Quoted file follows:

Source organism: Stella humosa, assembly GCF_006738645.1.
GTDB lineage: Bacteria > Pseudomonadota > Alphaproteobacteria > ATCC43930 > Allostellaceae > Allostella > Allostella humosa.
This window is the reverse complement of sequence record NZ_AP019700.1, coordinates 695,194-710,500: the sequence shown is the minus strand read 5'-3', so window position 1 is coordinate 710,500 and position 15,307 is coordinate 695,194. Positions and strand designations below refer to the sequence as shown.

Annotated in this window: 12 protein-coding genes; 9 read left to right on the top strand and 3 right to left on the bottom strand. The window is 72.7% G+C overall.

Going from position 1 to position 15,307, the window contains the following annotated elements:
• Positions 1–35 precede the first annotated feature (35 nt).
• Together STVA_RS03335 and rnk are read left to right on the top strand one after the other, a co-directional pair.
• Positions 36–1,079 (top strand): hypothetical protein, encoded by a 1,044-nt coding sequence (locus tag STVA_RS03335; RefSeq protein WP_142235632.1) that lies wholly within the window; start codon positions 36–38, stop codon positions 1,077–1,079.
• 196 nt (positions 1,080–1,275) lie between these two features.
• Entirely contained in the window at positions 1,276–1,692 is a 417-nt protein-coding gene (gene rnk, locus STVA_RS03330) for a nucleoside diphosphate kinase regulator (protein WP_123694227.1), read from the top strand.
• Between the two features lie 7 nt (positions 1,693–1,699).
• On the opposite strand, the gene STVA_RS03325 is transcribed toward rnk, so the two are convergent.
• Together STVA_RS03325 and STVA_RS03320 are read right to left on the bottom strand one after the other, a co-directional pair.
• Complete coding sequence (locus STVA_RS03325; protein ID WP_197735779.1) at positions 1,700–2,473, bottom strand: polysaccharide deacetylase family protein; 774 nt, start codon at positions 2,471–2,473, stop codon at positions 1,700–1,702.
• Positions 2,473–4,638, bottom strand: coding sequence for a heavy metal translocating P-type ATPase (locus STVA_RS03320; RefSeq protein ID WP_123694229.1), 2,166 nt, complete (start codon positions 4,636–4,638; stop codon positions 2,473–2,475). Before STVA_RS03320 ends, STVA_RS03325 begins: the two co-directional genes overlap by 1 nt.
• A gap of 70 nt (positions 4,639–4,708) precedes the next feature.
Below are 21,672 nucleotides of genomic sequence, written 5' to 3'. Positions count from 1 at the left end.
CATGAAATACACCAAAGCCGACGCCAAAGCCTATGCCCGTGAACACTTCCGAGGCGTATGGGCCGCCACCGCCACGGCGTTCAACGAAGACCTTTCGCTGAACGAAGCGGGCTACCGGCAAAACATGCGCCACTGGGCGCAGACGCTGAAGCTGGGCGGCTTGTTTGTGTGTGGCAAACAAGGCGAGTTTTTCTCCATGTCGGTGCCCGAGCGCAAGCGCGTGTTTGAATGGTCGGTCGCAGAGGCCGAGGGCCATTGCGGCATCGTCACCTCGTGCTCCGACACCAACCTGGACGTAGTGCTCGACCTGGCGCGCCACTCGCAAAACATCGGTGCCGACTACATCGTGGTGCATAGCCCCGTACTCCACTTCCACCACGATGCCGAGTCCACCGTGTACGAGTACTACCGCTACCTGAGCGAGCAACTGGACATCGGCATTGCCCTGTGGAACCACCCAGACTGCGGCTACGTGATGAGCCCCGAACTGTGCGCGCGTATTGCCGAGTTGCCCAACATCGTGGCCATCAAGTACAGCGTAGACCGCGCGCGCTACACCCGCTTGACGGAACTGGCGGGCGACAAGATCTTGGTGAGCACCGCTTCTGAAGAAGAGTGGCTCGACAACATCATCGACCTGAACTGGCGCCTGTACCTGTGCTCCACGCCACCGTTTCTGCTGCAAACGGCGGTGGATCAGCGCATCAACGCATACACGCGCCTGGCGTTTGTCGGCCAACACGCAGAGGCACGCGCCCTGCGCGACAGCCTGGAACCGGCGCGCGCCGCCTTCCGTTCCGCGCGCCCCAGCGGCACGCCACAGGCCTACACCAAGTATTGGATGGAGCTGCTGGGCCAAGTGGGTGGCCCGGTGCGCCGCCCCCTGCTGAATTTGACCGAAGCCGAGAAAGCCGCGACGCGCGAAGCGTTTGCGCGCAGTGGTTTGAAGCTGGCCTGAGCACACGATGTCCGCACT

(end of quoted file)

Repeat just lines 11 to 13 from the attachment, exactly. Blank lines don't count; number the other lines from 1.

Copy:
• Between the two features lie 7 nt (positions 1,693–1,699).
• On the opposite strand, the gene STVA_RS03325 is transcribed toward rnk, so the two are convergent.
• Together STVA_RS03325 and STVA_RS03320 are read right to left on the bottom strand one after the other, a co-directional pair.